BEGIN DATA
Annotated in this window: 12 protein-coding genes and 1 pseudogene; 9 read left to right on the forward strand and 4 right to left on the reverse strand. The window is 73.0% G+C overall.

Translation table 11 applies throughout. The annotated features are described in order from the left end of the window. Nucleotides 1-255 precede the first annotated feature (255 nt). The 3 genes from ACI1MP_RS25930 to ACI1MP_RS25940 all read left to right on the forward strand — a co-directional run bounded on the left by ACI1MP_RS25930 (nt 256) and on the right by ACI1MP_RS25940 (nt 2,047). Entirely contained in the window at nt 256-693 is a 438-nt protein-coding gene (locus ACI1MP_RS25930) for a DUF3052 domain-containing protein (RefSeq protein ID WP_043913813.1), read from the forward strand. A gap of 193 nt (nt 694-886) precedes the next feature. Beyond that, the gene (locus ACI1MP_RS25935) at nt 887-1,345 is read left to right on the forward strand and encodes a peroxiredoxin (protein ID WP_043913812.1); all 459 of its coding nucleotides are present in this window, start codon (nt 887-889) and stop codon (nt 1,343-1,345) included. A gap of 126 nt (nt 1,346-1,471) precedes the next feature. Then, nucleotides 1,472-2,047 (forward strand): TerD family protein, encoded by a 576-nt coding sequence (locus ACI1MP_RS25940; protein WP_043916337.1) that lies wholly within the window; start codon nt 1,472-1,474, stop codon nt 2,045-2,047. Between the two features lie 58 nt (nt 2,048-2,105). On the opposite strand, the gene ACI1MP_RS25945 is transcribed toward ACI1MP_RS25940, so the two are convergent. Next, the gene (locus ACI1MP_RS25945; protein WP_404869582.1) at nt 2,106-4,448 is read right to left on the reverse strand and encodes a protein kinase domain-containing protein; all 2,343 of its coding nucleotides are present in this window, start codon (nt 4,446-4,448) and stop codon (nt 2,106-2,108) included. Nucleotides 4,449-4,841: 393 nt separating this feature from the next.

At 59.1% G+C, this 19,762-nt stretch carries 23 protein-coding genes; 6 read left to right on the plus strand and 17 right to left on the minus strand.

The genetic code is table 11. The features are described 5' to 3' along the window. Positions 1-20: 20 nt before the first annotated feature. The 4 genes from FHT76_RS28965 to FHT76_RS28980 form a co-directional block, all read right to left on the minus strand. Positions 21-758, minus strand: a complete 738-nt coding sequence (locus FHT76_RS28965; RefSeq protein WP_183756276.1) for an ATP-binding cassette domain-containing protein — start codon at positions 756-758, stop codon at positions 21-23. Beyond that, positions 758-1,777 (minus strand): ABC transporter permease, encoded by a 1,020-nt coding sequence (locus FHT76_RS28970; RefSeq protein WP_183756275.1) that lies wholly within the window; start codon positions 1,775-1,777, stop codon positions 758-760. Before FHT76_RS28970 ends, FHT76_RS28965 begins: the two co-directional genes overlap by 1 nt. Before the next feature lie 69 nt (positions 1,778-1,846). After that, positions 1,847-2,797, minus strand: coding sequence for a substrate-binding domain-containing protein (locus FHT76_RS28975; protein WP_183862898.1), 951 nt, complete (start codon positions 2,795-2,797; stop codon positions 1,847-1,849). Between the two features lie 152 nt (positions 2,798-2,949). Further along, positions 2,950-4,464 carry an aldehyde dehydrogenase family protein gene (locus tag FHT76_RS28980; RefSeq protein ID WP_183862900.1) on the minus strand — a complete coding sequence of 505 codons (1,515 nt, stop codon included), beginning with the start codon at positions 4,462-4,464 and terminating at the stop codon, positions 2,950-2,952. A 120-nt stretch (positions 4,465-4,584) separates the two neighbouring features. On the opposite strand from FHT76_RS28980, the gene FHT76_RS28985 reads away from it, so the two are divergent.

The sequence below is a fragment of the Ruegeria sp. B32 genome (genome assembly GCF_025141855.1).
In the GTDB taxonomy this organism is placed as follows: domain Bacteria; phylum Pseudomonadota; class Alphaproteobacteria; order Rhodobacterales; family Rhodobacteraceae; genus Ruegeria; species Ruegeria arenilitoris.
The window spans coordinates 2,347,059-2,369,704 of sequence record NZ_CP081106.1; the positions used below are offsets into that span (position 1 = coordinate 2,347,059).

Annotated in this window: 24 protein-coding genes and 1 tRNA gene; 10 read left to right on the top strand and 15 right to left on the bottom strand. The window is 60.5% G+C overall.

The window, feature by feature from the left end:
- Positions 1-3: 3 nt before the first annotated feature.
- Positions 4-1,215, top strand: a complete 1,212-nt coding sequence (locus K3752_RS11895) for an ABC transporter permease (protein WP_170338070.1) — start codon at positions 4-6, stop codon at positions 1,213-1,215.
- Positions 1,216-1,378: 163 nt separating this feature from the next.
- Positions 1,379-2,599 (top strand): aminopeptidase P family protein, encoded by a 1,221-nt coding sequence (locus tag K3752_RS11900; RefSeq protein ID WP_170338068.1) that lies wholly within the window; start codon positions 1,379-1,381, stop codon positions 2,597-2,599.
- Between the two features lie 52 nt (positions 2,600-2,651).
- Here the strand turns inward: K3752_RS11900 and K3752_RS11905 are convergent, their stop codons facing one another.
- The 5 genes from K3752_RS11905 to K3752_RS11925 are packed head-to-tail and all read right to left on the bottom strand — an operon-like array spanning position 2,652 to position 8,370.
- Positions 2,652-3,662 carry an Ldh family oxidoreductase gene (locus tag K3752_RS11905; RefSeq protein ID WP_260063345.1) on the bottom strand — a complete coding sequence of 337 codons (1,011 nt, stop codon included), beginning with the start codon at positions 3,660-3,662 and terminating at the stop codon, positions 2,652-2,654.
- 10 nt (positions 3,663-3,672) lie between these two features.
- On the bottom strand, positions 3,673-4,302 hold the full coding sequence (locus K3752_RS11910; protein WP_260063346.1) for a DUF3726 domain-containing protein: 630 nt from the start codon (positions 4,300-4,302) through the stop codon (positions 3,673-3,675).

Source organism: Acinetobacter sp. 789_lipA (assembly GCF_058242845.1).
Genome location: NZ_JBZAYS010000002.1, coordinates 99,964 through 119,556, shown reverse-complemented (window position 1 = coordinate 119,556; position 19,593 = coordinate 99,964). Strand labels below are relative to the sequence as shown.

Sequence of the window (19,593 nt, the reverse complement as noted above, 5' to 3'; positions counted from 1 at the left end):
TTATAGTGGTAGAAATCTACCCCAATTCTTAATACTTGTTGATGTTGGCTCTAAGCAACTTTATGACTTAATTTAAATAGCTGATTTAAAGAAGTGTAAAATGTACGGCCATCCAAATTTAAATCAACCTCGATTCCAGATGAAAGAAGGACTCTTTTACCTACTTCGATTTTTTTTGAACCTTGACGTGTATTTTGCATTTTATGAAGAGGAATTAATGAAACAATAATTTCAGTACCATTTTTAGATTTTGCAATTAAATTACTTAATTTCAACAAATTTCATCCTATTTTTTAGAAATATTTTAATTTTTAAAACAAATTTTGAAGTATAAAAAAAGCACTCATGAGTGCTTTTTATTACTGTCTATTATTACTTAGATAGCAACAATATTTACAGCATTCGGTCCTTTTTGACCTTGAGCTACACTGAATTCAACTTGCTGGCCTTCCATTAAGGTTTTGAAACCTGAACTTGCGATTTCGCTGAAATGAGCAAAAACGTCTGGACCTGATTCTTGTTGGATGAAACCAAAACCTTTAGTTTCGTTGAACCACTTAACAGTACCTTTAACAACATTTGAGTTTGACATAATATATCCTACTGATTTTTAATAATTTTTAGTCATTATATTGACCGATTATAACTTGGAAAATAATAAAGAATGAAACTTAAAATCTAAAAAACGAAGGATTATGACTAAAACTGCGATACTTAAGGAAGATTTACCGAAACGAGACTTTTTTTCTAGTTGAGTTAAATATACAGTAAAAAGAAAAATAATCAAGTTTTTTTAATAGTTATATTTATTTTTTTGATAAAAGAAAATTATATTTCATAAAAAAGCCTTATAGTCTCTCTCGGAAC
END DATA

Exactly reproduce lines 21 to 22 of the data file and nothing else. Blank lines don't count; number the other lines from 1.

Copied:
Genome location: NZ_JBZAYS010000002.1, coordinates 99,964 through 119,556, shown reverse-complemented (window position 1 = coordinate 119,556; position 19,593 = coordinate 99,964). Strand labels below are relative to the sequence as shown.

Sequence of the window (19,593 nt, the reverse complement as noted above, 5' to 3'; positions counted from 1 at the left end):